Small and medium-size palm oil producers have rejected nine per cent interest facilities bandied by the Central Bank of Nigeria (CBN), saying the fund from which the facilities are to be drawn belongs to the sector players through a policy emplaced by the Olusegun Obasanjo-led government.
The association also said it would only take a maximum of two per cent interest facilities on the ground that palm plantation investment requires a long-term capital outlay, and nine per cent interest rate would make such facilities unsustainable and un-refundable.
Henry Olatujoye, the President of the National Palm Produce Association of Nigeria (NPPAN), the small and medium-scale operators in the crude palm oil production sector, disclosed this to The Guardian.
It is recalled that based on a presidential directive a couple of weeks ago, the governor of the Central Bank of Nigeria (CBN), Mr Godwin Emefiele, at a meeting with oil palm producers, warned that those caught smuggling palm oil into the country would be blacklisted from all banking businesses and would also be blocked from the foreign exchange market.
Emefiele disclosed that close to about N30 billion had already been disbursed to those currently involved in oil palm farming.
“We want to make everybody understand how serious we are and also to emphasise that what we are doing to stop the importation of oil palm into Nigeria is a presidential directive that must be adhered to.
“Doing this also means that while we are stopping the importation of palm oil, we must do all possible to ensure that palm oil production is aggressively increased in Nigeria,” he had said.
Olajutoye, however, lamented that “The activities of smuggling are killing our members and the government is not doing much to check the influx. Instead, they are boasting of giving N30 billion to the sector. We opine that the government are wasting their time and promoting business colonisation.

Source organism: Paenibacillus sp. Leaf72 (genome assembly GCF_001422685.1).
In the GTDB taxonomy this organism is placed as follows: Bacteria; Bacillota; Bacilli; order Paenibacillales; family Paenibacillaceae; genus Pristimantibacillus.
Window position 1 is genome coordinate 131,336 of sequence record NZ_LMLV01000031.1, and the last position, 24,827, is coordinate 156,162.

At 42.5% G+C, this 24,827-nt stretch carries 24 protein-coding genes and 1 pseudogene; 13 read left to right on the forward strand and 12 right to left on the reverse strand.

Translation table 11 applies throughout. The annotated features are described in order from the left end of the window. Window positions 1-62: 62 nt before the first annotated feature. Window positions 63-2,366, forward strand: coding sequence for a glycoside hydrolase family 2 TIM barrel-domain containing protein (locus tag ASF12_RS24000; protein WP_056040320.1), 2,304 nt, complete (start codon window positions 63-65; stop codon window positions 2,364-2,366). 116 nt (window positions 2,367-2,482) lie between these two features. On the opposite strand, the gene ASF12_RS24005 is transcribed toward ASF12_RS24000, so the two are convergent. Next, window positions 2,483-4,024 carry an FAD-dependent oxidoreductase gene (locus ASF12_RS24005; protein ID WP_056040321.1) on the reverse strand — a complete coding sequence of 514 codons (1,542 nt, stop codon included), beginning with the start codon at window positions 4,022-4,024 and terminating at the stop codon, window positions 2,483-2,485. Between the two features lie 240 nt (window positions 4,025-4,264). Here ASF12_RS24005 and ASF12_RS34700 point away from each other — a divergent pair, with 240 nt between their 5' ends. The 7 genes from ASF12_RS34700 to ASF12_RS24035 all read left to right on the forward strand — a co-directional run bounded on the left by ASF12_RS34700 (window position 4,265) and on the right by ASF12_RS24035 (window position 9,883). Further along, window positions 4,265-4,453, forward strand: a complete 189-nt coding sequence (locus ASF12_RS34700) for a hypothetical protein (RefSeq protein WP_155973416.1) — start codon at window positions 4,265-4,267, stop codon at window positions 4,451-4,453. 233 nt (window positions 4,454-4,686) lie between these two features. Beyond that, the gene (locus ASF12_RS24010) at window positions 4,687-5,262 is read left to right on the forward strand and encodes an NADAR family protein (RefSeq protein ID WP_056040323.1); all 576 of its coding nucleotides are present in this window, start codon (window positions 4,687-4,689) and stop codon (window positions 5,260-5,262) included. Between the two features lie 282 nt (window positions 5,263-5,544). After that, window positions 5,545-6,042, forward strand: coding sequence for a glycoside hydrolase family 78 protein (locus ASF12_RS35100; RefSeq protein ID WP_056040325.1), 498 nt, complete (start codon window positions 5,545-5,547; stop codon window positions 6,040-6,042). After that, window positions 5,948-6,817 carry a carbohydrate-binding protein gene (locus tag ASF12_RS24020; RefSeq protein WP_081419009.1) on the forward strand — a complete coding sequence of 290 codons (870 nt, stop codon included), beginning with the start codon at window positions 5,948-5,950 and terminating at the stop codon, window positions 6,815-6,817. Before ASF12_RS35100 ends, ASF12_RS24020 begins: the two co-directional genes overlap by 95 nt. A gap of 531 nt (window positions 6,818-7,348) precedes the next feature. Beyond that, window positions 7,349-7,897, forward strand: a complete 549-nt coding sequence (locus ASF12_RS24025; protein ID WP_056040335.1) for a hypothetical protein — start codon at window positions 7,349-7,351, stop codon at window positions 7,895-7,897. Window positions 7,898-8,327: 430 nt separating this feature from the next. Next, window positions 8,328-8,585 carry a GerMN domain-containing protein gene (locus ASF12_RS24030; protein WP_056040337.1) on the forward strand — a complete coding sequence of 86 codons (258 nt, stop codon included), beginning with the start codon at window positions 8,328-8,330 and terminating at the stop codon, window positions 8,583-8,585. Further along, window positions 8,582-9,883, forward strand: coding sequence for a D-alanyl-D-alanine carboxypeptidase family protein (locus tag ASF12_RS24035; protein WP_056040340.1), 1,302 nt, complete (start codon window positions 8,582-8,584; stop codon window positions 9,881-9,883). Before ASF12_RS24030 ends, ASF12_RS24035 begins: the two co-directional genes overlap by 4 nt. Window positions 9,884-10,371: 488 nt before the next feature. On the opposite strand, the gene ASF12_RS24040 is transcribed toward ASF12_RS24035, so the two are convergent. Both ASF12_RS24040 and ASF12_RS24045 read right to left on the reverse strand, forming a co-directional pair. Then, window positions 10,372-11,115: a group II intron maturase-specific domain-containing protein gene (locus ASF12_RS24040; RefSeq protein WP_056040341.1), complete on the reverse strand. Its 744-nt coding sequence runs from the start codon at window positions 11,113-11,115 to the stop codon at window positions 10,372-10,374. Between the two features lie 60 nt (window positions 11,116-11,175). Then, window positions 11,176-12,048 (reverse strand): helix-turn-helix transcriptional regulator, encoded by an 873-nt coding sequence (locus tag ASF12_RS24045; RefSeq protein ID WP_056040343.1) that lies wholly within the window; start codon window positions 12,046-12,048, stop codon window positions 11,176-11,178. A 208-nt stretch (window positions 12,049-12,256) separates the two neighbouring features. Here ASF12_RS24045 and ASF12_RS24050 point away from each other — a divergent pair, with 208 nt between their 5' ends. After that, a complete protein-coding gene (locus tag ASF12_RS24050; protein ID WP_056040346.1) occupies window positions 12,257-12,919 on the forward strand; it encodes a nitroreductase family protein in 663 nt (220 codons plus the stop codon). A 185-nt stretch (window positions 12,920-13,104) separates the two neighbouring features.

“Banning Crude Palm Oil (CPO) is not and will never be the answer to the crisis in the sector. During the Olusegun Obasanjo-led government, the administration tried to ban CPO, but later discovered that the consequences were many.”
He added that the administration cancelled the ban and put a protective duty on import. This, he explained, had been in place since that time, saying, “the duty is of two components, which are 10% as duty payable per tonne of oil and 25% as levy for the development of the sector.”
NPPAN, therefore, demanded that the government should account for the 25% levy for the development of the sector it has collected on importation of CPO legally into the country from 1999 to date.
The association said the fund should be deployed for the development of the sector in areas like research and development, land allocation, provision of seedlings, processing equipment and others.
“The government should release the money to oil palm farmers at two per cent interest rate. We reject nine per cent from the CBN. This money in question is not government’s money. It is money paid by importers as levy to develop the sector.
“The government should immediately scoop the sector to determine the actual hectares under cultivation. This will debunk the fake data being peddled around as our capacity.
“All smallholder farmers should be able to access this fund without hindrances and at 2% interest rate. This rate is allowed for cost of fund. This fund belongs to us, not government,” Olatujoye said.
The association said all smuggling operations, backdoor issuance of ETLS and form M approval should be stopped and every genuine stakeholder should be seen to be on the same page.
“The government should give more attention to smallholders who have invested their hard earned gratuities to plant palm trees than the foreign investors the CBN is promoting with our money,” Olatujoye added, “and we demand the release of the 25% levy from the CBN without delay. Please emphasize this on our behalf.”